When the Trailways bus, which had departed Atlanta an hour after the Greyhound bus, arrived in Anniston, the Trailways station was mostly quiet. A group of Klansmen boarded the bus and forcibly segregated the Freedom Riders. With all aboard, the bus left on its two-hour trip to Birmingham during which the Klansmen continued to intimidate and harass the Freedom Riders. When the Trailways bus arrived in Birmingham, a mob of white men and women attacked the Freedom Riders, reporters, and bystanders with fists, iron pipes, baseball bats, and other weapons, while the police department under the charge of Commissioner of Public Safety T. Eugene "Bull" Connor was nowhere to be seen. After fifteen minutes of violence, the mob retreated and the police appeared.

Leaders of the Nashville Student Movement, including members of SNCC, firmly believed that they could not let violence prevail over nonviolence. They organized an interracial group of volunteers to travel to Birmingham and resume the Freedom Rides. Under police protection negotiated with help from the Kennedy Administration, on May 20, these SNCC Freedom Riders departed Birmingham en route to Montgomery, Alabama, where an angry white mob viciously attacked them. The next night, Dr. Martin Luther King, Jr. -- who had not been involved in the planning of the Freedom Rides -- joined Reverend Ralph David Abernathy and Reverend Shuttlesworth at a mass meeting in Abernathy's First Baptist Church in Montgomery. A white mob gathered outside the church, attacked African American onlookers, and held hostage the civil rights leaders and approximately 1,500 attendees inside the church. King remained in telephone communication with Attorney General Robert F. Kennedy while U.S. marshals attempted to repel the siege. Finally, Governor John Patterson was forced to declare martial law and send in the National Guard.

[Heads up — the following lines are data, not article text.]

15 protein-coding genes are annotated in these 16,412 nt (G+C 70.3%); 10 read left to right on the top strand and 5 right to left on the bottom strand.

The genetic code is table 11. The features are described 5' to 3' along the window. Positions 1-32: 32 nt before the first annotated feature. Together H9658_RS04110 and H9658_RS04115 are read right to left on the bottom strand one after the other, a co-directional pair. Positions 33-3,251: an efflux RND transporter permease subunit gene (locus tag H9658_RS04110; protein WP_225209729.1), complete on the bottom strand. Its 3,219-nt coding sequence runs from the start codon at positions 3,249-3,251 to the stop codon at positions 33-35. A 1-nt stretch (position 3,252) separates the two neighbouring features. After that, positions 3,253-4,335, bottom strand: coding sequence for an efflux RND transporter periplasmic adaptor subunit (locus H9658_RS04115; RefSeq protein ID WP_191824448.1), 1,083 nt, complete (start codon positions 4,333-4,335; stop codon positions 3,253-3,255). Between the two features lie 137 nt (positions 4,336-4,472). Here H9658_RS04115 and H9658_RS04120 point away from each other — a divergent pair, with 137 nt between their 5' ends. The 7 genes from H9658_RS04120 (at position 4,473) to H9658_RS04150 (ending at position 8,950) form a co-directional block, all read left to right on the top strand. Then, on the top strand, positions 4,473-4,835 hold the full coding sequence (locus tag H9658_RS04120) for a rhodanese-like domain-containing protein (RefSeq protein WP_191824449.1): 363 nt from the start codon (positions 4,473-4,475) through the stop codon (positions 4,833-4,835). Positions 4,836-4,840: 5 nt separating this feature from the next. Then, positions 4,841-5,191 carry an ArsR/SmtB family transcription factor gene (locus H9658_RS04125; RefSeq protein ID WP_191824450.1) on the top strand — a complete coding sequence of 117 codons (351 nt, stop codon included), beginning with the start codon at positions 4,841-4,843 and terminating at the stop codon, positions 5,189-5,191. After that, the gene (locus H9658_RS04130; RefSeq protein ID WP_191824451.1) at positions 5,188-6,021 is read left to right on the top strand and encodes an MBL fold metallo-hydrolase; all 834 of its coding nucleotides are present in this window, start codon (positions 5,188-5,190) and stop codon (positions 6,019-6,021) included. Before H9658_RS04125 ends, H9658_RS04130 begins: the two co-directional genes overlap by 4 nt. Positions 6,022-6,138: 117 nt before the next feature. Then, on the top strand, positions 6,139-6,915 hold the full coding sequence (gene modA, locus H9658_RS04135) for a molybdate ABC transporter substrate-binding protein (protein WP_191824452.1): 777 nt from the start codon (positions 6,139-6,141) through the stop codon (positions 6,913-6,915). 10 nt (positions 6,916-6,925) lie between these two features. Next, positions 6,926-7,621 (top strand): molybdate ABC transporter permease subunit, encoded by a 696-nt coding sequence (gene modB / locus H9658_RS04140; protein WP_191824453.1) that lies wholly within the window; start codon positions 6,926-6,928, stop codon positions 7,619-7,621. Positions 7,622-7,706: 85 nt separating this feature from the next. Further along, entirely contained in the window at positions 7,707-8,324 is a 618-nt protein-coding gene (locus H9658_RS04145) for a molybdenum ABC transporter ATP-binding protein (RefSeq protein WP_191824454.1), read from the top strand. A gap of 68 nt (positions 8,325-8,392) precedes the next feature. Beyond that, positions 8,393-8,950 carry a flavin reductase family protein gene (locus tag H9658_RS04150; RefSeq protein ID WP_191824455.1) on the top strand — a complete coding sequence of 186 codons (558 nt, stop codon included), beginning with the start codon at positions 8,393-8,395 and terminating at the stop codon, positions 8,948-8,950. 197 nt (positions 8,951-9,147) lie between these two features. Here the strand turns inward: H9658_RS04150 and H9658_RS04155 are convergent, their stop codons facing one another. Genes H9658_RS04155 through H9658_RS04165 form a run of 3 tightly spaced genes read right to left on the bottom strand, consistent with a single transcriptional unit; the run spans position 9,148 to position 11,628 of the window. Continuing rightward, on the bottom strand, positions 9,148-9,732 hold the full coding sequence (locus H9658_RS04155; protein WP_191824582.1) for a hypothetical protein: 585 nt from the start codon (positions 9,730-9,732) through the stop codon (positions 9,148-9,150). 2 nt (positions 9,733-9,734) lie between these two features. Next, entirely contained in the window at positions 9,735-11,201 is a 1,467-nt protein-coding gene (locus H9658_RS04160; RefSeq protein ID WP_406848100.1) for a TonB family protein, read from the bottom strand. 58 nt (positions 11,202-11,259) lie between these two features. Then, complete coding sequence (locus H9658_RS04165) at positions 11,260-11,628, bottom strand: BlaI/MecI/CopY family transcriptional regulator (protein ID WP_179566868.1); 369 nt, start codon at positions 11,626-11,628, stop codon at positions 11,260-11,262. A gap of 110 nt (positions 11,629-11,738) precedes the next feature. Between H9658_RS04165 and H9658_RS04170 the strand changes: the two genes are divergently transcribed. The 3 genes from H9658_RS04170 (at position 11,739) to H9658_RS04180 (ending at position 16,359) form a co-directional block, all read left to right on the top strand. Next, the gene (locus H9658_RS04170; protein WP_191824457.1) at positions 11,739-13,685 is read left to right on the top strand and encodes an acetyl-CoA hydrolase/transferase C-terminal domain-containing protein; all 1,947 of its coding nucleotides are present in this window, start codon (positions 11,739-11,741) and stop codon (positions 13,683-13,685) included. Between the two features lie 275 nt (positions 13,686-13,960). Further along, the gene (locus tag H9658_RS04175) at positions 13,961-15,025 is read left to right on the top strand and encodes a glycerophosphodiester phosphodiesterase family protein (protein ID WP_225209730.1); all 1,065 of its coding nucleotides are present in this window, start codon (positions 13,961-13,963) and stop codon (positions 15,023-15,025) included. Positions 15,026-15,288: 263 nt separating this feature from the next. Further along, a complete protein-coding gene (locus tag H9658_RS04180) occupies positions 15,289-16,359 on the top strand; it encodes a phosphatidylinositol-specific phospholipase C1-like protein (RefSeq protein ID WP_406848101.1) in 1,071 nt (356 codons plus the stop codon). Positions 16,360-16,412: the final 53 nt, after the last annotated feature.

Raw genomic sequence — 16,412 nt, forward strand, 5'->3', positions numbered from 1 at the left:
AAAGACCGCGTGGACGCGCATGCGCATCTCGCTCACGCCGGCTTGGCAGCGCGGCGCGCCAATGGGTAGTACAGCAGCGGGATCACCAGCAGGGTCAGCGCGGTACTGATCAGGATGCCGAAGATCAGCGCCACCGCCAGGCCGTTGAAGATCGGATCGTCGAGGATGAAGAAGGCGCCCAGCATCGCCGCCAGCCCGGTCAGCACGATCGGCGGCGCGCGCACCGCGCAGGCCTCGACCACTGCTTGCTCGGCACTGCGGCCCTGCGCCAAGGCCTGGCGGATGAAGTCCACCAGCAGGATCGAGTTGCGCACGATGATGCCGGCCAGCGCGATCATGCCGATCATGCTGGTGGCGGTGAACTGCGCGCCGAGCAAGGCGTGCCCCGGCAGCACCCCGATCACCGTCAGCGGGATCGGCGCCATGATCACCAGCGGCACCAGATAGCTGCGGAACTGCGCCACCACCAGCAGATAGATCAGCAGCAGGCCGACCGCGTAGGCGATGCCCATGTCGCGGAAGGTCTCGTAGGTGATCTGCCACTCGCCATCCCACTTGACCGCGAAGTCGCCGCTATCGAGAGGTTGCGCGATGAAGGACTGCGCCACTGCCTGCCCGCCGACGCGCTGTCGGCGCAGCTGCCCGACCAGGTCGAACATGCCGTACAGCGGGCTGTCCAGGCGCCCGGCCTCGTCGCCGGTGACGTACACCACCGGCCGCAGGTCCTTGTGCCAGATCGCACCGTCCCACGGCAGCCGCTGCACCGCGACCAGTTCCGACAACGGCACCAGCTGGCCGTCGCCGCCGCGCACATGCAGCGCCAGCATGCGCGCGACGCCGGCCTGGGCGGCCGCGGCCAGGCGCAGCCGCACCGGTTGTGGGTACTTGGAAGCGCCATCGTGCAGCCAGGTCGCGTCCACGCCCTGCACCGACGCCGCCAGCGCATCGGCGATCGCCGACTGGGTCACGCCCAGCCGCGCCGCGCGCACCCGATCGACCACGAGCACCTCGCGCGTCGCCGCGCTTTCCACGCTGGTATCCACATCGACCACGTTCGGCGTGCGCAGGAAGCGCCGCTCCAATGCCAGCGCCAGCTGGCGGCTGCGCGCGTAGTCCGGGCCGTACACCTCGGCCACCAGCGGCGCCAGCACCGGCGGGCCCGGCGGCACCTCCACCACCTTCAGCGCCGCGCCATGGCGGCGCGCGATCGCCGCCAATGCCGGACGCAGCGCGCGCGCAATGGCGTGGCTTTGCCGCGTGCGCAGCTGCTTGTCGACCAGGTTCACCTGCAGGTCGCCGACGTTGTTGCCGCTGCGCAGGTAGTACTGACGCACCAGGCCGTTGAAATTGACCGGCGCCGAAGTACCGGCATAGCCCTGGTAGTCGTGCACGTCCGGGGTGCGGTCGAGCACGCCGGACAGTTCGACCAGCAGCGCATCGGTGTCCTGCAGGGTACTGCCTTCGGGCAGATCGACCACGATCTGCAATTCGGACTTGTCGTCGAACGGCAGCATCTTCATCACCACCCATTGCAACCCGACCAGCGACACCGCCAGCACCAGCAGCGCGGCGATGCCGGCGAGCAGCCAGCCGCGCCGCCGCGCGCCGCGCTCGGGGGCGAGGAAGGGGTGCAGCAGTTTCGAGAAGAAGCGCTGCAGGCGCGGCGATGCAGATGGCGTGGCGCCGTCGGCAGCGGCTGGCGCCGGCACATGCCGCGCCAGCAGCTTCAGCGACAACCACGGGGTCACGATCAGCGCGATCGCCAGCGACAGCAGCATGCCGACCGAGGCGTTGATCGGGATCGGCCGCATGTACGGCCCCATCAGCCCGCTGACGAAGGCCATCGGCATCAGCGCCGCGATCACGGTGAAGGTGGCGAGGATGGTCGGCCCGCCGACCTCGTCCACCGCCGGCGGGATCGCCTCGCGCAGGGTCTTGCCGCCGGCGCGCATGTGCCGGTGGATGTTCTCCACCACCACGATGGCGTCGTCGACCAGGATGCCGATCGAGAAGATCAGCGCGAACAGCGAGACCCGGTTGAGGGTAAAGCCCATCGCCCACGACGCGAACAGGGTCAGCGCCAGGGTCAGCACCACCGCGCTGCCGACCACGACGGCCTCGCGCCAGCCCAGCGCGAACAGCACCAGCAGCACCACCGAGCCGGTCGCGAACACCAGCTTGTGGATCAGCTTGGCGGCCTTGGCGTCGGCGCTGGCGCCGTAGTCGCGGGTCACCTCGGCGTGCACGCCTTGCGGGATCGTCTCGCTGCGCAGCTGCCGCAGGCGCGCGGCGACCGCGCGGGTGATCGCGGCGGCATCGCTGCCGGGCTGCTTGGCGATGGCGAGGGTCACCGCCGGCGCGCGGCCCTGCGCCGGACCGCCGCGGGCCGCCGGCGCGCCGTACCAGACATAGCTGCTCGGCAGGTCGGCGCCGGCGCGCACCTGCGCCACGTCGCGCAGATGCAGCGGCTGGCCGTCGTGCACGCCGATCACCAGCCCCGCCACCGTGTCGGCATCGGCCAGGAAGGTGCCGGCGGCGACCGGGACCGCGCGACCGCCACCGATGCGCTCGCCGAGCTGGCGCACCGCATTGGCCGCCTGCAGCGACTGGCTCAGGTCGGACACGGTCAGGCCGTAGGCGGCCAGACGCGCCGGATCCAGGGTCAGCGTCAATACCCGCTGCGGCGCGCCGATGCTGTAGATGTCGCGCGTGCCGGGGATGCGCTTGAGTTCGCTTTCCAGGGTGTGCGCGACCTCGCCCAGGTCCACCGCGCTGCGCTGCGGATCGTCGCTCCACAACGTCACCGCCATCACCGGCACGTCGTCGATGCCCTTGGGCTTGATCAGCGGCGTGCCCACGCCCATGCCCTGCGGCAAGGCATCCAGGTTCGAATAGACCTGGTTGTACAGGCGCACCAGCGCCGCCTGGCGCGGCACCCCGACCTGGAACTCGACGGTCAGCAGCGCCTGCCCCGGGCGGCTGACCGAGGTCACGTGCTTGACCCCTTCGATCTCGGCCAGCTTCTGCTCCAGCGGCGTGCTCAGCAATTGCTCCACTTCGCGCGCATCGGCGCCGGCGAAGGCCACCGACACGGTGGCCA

Media coverage of the Freedom Rides inspired many people to take action and join the effort to end racial inequality. Over the summer of 1961, the number of Freedom Riders grew to over 400, many of whom were arrested and jailed for their activism. The Freedom Rides of 1961 focused national attention on Southern segregationists' disregard for U.S. Supreme Court rulings and the violence that they used to enforce unconstitutional State and local segregation laws and practices. The Freedom Rides forced the Federal Government to take steps to ban segregation in interstate bus travel. On May 29, 1961, Attorney General Kennedy petitioned the Interstate Commerce Commission (ICC) to issue regulations banning segregation, and the ICC subsequently decreed that by November 1, 1961, bus carriers and terminals serving interstate travel had to be integrated.

As described above, the sites of these events contain objects of historic interest from a critical period of American history.

WHEREAS, section 320301 of title 54, United States Code (known as the "Antiquities Act"), authorizes the President, in his discretion, to declare by public proclamation historic landmarks, historic and prehistoric structures, and other objects of historic or scientific interest that are situated upon the lands owned or controlled by the Federal Government to be national monuments, and to reserve as a part thereof parcels of land, the limits of which shall be confined to the smallest area compatible with the proper care and management of the

objects to be protected;
Author The White House


This file is a work of an employee of the Executive Office of the President of the United States, taken or made as part of that person's official duties. As a work of the U.S. federal government, it is in the public domain.